One Year Of Evo – Economic Boom

Published on countercurrents.org, 27 February, 2007.

The Threat Of Balkanisation And The Role Of The Military, by Alberto Cruz, analyst at the Center of Political Studies for International Relations and Development. Translated from Rebelion.

Excerpts: … The government of Morales has maintained a more pragmatic behaviour and has not given the state company, Yacimientos Petroliferos Fiscales de Bolivia (YPFB), the predominant role that, for example, Venezuela’s PDVSA has been playing, to push forward a drastic change in the improvement of the living conditions of the great majority of the population. A lost opportunity, where one has to point out the important role that Lula’s Brazil has played in “moderating” the application of the nationalisation. Regardless of this, it is not just a few voices who are asking for a “refoundation” of YPFB so that production and exploitation of hydrocarbons is really in the hands of this state institution.

The oligarchy’s game plan: The moderate nationalisation of hydrocarbons did not expressly disturb the oligarchy (according to the polls 90% of the Bolivian population supported the nationalisation), but what did was the passing of the new agrarian reform law which if applied to the full extent would suppose the redistribution to campesinos of some 123,000 kilometres squared of idle and unproductive land, a size equivalent to two countries, Austria and Switzerland put together.

For now, only 11% of the idle land in the hands of large landowners has been handed over to campesinos. It is not a frontal attack on the large landowners, nor less so, but it is a measure that the oligarchy considered a vital threat to its status quo, given it is where their power is situated: the actual Episcopal Conference of Bolivia considers that 90% of productive land in Bolivia is in the hands of 50,000 people.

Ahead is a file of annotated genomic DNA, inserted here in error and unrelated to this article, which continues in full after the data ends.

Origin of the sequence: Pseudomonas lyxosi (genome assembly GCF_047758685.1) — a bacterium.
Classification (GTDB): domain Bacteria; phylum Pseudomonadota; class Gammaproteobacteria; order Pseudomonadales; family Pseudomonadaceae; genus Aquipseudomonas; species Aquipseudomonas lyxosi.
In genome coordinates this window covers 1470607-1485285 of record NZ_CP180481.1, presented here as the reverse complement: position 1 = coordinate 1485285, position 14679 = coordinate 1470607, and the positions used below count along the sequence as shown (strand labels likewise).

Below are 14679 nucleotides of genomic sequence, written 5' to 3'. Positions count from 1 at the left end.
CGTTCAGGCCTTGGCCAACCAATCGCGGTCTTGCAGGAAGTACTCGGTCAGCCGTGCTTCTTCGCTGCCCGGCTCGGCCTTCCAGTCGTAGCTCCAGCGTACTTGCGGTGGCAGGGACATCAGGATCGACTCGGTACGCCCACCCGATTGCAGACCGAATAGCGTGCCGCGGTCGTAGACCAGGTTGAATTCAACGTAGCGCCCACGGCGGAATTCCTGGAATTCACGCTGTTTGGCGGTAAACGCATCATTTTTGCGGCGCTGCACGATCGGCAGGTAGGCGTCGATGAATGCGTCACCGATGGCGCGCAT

Since then the attempts to overthrow the Morales government have been continuous, only changing in form, amongst which the latest is the demand of “autonomy” from a series of departments: Beni, Pando, Santa Cruz and Tarija. The oligarchy’s proposal for regional autonomy only won in these departments, and was abruptly defeated in the rest of the country, but the US ambassador in this Andean country, Phillip Goldberg, is playing a crucial role in the plans for what is now occurring. This man has occupied important positions in the US diplomatic missions in ex-Yugoslavia and in Kosovo, which is why his naming was not coincidental, given it occurred only months after the failure in the referendum on autonomy pushed by the oligarchy. In Bolivia the trajectory of this ambassador has been followed in great detail and they speak openly of the dangers of the “balkanisation” of the east of the country.

Since that moment, the objective has been to overthrow Morales. The so-called opposition and the economic elite consider that the reforms put in march are a threat to their way of life and they are using all the means possible to impede them being consolidated. It is also a racist struggle: “if us cambas [white, majority inhabitants of these departments] don’t unite, the collas [indigenous peoples] will want to ruin us, given that unfortunately we have an indigenous president”. It could be said louder, but not clearer than this.

Following the partial failure at that moment to impede the passing of the agrarian reform law – and although it is moving forward very slowly – the oligarchy has opted to agitate around the banners of autonomy for what in Bolivia is know as the “half moon”, the most eastern departments which hold the largest reserves of gas in the country and where the most fertile lands exist. During the months of November and December, the oligarchy launched various ultimatums warning the government that if it did not attend to its demands it would declare “de facto” autonomy, to which Morales responded with a call to the armed forces to defend national unity.

Campesino-military alliance: (full long text).

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